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December 29, 2017

The All-New Uncanny X-Piles #187

Welcome back to another edition of The All-New Uncanny X-Piles! Yeah, it’s been a long time since we were here and truth be told it’s because the world of Marvel’s mutants in comics has been quite the lackluster venture and there’s been other comics worth spending that hard earned money on when New Comic Book Day rolls around. But when word got out that award winning storyteller, Ed Piskor would be adding his own touch to the world of the X-Men it was worth a look to see what he was bringing to mutantkind!

 

X-Men: Grand Design #1
Publisher: Marvel
Artist: Ed Piskor
Colorist: Ed Piskor
Cover: Ed Piskor

The X-Men’s history is extensive, detailed, and at times can be frustratingly confusing for some. However, Grand Design attempts to make sense of the timeline while making the big picture even richer in the world of mutants. By doing this he takes us back but not to the formation of the team and it’s first five members but to when Namor attacked and flooded New York in his battle with the original Human Torch. This is the moment that becomes the catalyst for human/mutant relations for decades to come since Namor was the first mutant in the Marvel Universe. It’s this little change of Piskor’s that also sets Brian Xavier on a path that would influence his son’s mutation. From here we see the evolution of not only Charles but Magneto and those who would come to flesh out the history of the X-Men for decades to come.

If you’ve been a fan of the X-Men for a while this is a series that you should have added to your pull list since day one. Piskor isn’t just slapping some events together to retell the beginning of the X-Men but he’s masterfully aligned the pieces of a very elaborate and often out-of-whack puzzle to tell the story of some of the greatest characters from Marvel. Even if you’re well versed in the history and lore already, Piskor’s storytelling here keeps it quite fresh while making the entrance to the X-Men’s world a bit more accessible to any new reader who might not have been around when these classic events were introduced to the fans. As the story builds you begin to see how large the mythos has become and how well Piskor handles the already vast amount of characters in this issue alone. You can see that he has not only done his research here but refuses to just regurgitate historical facts about the team’s early days. There’s heart in this and he captures the voice of every single character even when the Watcher is moving things along.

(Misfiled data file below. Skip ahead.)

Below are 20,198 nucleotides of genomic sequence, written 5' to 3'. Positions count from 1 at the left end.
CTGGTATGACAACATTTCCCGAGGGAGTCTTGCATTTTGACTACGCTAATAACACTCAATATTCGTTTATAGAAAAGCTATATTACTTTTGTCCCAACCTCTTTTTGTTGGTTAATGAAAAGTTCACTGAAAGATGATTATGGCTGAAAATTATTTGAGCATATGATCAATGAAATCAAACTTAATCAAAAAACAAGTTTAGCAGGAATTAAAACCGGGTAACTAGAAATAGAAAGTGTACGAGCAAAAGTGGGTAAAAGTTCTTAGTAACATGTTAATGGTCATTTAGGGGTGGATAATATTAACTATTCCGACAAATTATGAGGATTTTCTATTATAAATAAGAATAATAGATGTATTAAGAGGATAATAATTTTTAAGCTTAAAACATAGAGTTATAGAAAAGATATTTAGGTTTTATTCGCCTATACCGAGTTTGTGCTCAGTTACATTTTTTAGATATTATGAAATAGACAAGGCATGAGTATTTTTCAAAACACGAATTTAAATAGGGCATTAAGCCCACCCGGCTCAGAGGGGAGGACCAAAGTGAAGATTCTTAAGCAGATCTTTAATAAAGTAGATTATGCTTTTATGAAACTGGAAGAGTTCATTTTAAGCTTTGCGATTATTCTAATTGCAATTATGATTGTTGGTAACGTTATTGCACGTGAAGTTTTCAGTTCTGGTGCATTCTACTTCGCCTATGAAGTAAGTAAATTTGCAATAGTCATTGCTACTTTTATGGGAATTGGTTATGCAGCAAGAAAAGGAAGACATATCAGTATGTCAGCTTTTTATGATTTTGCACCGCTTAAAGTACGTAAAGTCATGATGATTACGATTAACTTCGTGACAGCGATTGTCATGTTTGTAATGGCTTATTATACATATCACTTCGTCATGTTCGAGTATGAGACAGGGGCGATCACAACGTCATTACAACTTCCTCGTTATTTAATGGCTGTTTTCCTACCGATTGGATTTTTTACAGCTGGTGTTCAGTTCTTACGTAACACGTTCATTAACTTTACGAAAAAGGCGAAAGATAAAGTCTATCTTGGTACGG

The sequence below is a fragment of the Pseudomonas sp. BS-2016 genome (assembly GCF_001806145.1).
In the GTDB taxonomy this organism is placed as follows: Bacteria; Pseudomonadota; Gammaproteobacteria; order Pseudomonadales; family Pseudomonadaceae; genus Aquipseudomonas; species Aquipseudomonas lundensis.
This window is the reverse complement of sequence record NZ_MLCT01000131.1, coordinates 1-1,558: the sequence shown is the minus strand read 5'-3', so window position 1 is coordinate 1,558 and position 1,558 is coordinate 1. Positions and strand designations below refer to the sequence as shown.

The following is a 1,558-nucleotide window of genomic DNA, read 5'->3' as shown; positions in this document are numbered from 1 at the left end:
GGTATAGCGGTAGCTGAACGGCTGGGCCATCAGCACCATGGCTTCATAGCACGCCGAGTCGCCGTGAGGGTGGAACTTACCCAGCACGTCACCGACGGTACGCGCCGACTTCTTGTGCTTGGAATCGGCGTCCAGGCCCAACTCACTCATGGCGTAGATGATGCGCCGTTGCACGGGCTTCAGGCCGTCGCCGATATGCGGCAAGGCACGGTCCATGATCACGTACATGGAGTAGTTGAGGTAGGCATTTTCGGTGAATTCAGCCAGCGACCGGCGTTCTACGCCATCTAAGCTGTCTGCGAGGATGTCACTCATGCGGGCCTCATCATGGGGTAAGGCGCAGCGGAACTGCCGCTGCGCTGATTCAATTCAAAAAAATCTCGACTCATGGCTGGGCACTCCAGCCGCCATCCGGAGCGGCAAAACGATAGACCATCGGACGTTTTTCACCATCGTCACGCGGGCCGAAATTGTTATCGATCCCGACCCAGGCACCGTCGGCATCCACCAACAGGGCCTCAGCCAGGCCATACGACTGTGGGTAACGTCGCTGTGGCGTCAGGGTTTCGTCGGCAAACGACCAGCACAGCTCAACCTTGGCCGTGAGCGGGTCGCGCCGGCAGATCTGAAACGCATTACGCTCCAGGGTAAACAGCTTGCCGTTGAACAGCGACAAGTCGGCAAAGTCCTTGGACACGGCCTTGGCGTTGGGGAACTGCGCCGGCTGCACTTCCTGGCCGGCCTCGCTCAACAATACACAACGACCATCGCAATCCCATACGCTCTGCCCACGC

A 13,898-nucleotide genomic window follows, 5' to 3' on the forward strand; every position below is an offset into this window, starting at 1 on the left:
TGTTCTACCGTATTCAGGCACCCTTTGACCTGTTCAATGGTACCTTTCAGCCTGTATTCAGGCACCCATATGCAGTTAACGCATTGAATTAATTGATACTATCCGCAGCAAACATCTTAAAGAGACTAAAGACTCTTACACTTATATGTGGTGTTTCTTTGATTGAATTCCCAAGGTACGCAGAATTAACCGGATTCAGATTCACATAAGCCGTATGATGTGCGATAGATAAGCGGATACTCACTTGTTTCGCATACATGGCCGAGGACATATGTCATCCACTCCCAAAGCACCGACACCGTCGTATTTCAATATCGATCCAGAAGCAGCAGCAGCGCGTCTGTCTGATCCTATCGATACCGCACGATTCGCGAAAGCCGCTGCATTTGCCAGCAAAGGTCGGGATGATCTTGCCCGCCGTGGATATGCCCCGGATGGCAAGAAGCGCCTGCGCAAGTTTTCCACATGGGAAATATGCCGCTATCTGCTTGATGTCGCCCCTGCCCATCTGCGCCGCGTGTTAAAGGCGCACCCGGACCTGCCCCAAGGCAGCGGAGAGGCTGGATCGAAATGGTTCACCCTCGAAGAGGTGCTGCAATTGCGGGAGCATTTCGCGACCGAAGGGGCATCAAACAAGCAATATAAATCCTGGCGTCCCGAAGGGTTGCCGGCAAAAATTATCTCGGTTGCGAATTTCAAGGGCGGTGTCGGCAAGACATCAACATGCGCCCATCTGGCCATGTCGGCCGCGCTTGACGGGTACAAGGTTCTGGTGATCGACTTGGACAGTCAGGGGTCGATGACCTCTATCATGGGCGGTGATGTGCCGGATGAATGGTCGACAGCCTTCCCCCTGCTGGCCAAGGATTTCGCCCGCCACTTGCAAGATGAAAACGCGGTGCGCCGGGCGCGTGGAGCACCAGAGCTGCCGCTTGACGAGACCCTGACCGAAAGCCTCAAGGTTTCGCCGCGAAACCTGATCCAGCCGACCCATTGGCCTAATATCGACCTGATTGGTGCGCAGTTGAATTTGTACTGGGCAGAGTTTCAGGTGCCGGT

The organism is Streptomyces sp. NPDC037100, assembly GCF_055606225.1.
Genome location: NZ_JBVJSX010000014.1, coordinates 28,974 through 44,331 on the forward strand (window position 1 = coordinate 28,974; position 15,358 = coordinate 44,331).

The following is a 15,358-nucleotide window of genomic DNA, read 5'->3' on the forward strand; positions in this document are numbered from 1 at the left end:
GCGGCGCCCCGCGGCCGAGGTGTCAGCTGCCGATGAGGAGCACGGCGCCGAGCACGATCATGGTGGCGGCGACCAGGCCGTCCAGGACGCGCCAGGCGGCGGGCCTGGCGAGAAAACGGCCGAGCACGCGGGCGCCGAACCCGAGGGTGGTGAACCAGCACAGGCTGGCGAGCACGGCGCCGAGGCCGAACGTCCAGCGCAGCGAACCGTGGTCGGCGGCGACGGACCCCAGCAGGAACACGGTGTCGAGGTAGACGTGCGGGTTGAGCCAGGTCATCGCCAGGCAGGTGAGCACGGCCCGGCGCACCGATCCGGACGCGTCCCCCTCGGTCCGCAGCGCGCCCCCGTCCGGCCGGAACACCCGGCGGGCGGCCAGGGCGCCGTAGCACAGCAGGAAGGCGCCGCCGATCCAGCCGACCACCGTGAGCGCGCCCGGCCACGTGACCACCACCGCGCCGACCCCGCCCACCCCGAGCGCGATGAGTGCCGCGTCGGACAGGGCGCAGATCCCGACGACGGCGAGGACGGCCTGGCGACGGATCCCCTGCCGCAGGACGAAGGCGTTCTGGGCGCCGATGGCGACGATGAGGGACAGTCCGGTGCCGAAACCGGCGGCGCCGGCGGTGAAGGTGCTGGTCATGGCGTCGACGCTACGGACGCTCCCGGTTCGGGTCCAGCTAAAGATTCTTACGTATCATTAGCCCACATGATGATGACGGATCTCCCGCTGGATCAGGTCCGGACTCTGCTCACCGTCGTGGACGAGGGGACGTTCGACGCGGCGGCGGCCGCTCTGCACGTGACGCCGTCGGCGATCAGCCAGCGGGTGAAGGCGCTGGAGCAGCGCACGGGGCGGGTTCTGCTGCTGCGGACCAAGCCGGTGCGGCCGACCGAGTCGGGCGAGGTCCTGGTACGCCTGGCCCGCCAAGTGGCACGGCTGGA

Not just content with handling the narrative but Piskor knocks out the visual storytelling as well. If you’re familiar with his work from Hip-Hop Family Tree then you already know what to expect. It’s this overall visual presentation that helps to immerse you in the story. From his signature style to the panel layouts this trip to the X-Men’s past is one of the best. Even the look of the paper stock helps to give you that fresh off the spinner rack comics feel and brings it all full circle. Though his style might be cartoony for some, Piskor has no problem bringing the drama and weight to certain emotional scenes to propel his narrative along. I also personally liked his Iceman design because it gives him a dirty snow look which adds to the “realism” of the character’s early snow form. That 90s hover chair is also welcome in any time period but that’s just a longtime favorite of mine so it was good to see that as well.  Now, as good as the issue looks that last page was one of the standouts. From the pose of the Brotherhood of Evil Mutants, who look like they’re about the drop the most fire mixtape to an unexpected cameo as well.

When the issue hits its cliffhanger there’s an added reading list for those that want to see where certain events originated from. Like Kurt Busiek and Alex Ross’ Marvels added a new depth and excitement for the early Marvel Universe, Ed Piskor’s X-Men: Grand Design is on track to do just the same for the mutants! 4/5

For more All-New Uncanny X-Piles click here!

Infinite Speech
infinitespeech@comicattack.net

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